Home | Contact us | Links | Archives

The Grossly Under-Funded Public Schools

ISSUE 201
Front Page
Index

Headlines

A New School Fees Hike Suggested As Solution For Deteriorating Educational Standards

World Bank And UNDP To Invest In ‎Distance Education‎

A Local Contractor To Sue UNHCR For Defaulting On Payment

Political Insignificance & A Virulent Pursuit Of Power

Sister Of Aid Worker Slams Death Penalty

‎"I'm Convinced Now That Somaliland Should Be ‎Allowed To Be A Separate Country"‎

UNICEF: Communities Key To Ending Female Genital ‎Cutting In Somalia

Local & Regional Affairs

SOMALIA: President Asked To Intercede On Behalf Of ‎Journalist Forced Into Hiding In Puntland

Somali Government, U.S. Firm Sign Deal To Fight Piracy, ‎Along Coast

Entry Into Force Of The African Protocol On Women's ‎Rights And Launching Of the 16 Days Activism‎

Ethiopian President Appoints Somali Ambassadors‎

Eritrea Inflicted On Dawit Isaac Ended‎‎‎

Aid Agency Opts To Hand Out Cash Instead Of Food

U.S. Warns About Piracy Off Somalia, Yemen‎

Use Of Antipersonnel Mines Declined In 2005‎But Burma, Nepal and Russia Continue to Lay Mines‎

U.S. Troops Find Abused Cheetah Cubs

Editorial

International News

WPC Shooting Suspects Linked To Somali Gangs

BUSH PLOT TO BOMB Al-Jazeera

Aid Agency Opts To Hand Out Cash Instead Of Food

Former Envoy Praises Bush Anti-Terrorist Partnerships ‎With Africa

Student's Killer Gets 15 Years

FEATURES & COMMENTARY

The Country That Wants To Be

Any New Countries On The Horizon? Somaliland ‎Winning Increasing Support

The Isaq Somali Diaspora And‎Poll-Tax Agitation In Kenya, 1936-41 ‎(part 3)

Fact sheet

Overview Of Humanitarian Environment In Somaliland‎

Opinions

PUBLIC ANTICIPATION From The Three Political State Parties

Monkey Business Part 2!‎

Somaliland’s War Of Ideology Is Over. What Will ‎The Next Challenge Be?‎

A Kind Memo To FAO's General Director Dr. Diouf ‎On The Plight Of Somaliland Rural Population

High On A Hallow Hambug.‎

Close The Meeting. Put The EU Guy On ‎First Plane Out Of The Country!‎


EDITORIAL

Public education in Somaliland has been faced with numerous challenges. At Somaliland's independence in 1991, the whole education system was already in ruins. The newly established ministry of Education has had to start everything from scratch.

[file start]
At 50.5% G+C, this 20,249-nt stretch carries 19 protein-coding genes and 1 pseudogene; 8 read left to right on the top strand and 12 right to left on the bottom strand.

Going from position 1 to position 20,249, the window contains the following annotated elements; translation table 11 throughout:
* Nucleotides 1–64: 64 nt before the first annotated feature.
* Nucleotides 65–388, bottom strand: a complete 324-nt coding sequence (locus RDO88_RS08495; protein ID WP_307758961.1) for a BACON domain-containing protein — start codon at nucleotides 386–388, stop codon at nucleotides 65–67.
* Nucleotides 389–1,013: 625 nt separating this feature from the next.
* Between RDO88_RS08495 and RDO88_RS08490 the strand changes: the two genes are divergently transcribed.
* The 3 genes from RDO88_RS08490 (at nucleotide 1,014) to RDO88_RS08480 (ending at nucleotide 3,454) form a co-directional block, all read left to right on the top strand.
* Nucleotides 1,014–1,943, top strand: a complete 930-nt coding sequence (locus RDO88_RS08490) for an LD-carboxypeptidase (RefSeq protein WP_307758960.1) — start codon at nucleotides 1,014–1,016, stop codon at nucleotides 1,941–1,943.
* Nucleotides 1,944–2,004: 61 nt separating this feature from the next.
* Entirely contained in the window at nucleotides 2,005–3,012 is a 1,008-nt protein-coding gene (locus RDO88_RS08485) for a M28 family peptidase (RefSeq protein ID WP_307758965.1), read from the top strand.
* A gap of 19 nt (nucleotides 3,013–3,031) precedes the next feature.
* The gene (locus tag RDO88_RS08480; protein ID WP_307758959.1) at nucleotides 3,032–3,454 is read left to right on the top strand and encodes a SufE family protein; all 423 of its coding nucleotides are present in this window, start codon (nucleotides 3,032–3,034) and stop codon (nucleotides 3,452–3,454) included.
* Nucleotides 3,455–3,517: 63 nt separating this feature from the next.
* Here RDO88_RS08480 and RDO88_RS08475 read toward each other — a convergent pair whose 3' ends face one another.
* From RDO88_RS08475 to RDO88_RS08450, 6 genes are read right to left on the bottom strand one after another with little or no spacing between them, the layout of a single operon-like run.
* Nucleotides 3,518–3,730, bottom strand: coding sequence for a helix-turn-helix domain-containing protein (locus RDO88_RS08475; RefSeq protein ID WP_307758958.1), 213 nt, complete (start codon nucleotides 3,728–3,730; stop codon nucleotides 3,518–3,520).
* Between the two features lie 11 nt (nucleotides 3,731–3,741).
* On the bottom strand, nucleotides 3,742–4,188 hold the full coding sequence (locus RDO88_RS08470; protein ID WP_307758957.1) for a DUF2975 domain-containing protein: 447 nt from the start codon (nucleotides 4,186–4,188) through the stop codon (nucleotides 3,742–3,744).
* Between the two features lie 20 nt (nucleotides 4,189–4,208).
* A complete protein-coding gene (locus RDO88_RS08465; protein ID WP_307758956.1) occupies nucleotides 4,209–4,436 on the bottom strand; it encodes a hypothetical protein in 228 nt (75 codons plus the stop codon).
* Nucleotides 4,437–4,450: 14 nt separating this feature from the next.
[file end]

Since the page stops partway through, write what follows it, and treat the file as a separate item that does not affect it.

With the help of international organizations, schools were rebuilt and throughout the nineties, there has been a steady expansion in both primary and secondary education. Private schools also mushroomed albeit in a chaotic fashion to complement the role of public schools.

As a result, over 100,000 pupils were enrolled in public schools by last year with an equal number of children attending private schools. This should be considered as a big achievement when compared to what was the situation like in 1991 and even earlier under the Barre's dictatorship.

But until today the national enrollment rate in schools is still less than 60% mainly due to severe shortages in classrooms and to a lesser extent in teachers. As if this stark reality wasn't good enough a reason to keep up the momentum for expanding primary and secondary education, both the government and aid agencies opted to ignore the issue.

Now the situation has reached a point where the whole public education system is on the verge of collapse. Severe shortages of qualified teachers, emanating from low wages and poor educational facilities, have rendered education at public schools an unworthy exercise.

The deteriorating situation in learning at public schools particularly in Hargeysa have forced some parents into action: they want to voluntarily raise the school fees as a financial incentive for retaining teachers and improving teaching quality.

However many parents are financially not able to meet a monthly increment of Sl. Sh 10,000 ($1.60) for secondary students (on top of the existing Sl. Sh 15,000) and Sl. Sh. 8,000 for those in the primary stage (currently at Sl.Sh. 7,000 =$1.12).

Obviously, the main impediment for improving the education situation remains the lack of adequate funding, and there is no doubt that allocation of larger education budgets is crucial for overcoming the underlying challenges in this sector. It is scandalous that spending on public education amounts to less than 3% of the government's budget. It is also unacceptable that more and more new children become deprived of educational opportunities every year simply because there were no enough schools where they could enroll.

With planning of next fiscal year's budget already underway, it is essential that a much higher proportion of the resource allocations are earmarked for improving salaries of teachers and recruiting more qualified teachers. The international community is also urgently required to assist in the building of more school classrooms, the development of teachers training and professional standards, printing of school textbooks as well as the provision of library and laboratory facilities.


Home | Contact us | Links | Archives